However, when the detailed results of the consultation were looked at it showed there were multiple responses that were nearly identical. It appeared to be an organised campaign to open the street to motor traffic.
Andy Beverley of the campaign group Westminster Healthy Streets told Fitzrovia News:
“Almost all the negative responses from Riding House Street are virtually identical, and in any case reflect a small proportion of residents who live there. It seems that one disgruntled resident has persuaded a small handful of fellow residents to game the consultation process. It’s disappointing that this obvious situation wasn’t reflected in the council’s consultation report.”
When Fitzrovia News spoke to two families living opposite the school in Riding House Street they said they wanted the street to remain closed to motor vehicles as it would be safer for their children. They were unaware of the consultation but they did know that at least two residents had been campaigning to get the street open again.
Parents and teachers outside the school gates told Fitzrovia News they were deeply disappointed with Westminster Council.
Local resident Barbara Corr said that Westminster is missing an opportunity to improve the street as a social and green space.
“For the children at All Souls’ Primary, this street links their playground and a classroom, and it’s the place where parents wait for them after school — a social place for connecting with other parents.
“They feel safe here and it would be wonderful if Westminster Council enhanced this place by planting some more trees, and creating rain gardens.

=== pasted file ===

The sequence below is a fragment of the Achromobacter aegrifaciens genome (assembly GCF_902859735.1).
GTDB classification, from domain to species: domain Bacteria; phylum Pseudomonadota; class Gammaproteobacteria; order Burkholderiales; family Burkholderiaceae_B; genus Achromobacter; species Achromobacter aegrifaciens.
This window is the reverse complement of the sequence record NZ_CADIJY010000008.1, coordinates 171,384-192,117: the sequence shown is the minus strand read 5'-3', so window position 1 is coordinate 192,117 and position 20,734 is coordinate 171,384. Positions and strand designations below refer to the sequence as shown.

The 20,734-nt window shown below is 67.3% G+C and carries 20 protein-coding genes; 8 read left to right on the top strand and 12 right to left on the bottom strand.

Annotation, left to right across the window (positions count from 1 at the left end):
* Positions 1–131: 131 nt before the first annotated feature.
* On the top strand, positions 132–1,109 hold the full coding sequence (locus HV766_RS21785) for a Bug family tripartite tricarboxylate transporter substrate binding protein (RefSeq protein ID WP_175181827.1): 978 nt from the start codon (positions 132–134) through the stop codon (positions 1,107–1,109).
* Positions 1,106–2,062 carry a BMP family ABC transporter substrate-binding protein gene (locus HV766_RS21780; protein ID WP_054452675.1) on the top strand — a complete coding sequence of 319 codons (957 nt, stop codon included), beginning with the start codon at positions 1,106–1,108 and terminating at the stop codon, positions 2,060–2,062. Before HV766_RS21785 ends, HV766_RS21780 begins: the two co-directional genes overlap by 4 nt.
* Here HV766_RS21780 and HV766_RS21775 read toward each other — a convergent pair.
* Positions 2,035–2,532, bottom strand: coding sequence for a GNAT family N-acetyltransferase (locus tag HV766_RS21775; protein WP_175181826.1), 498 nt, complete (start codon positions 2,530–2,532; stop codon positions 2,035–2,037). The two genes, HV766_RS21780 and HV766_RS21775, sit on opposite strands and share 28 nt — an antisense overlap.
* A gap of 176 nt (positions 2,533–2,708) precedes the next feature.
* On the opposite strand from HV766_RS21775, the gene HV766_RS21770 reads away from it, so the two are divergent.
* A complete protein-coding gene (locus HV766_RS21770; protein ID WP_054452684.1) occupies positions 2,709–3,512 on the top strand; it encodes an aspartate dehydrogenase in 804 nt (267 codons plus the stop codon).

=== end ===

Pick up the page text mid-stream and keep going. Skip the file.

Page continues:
“The Council should recognise that this is a living city whose residents need breathable air and priority over cars,” she said.
In response Cllr James Spencer, Westminster City Council cabinet member for city management, told Fitzrovia News they were pushing ahead with their plans but would carry out another consultation.
“Last year, we swiftly installed school streets for social distancing in response to the pandemic. We’re pleased they’re popular and we want to transition into the next stage of the school street programme.
“From November, we will be reintroducing them as a trial under an Experimental Traffic Order. We are in contact with All Souls Primary School about their school street and will continue to work with them on their requirements.
“We encourage residents, businesses, school staff and parents and carers to provide their views on the scheme during the consultation period which is now live. School streets is just one element of our plans to work towards creating a cleaner, greener and safer environment for everyone.”
However, Henry Scutt, chair of governors at the school, said the council has, on the last day of the school term, now agreed to delay the highway works.
“We are relieved that WCC have agreed to delay opening Riding House Street and to meet us on site to discuss our serious concerns about the safety of reopening the street to motor traffic after so many years,” he said.
“We note that the stated aims of the School Streets Programme are to improve air quality and to ‘create a safer and more pleasant environment by limiting the dangers caused by motor vehicles’, and we fail to see how opening a road that now effectively bisects our school site could possibly meet these objectives,” he said.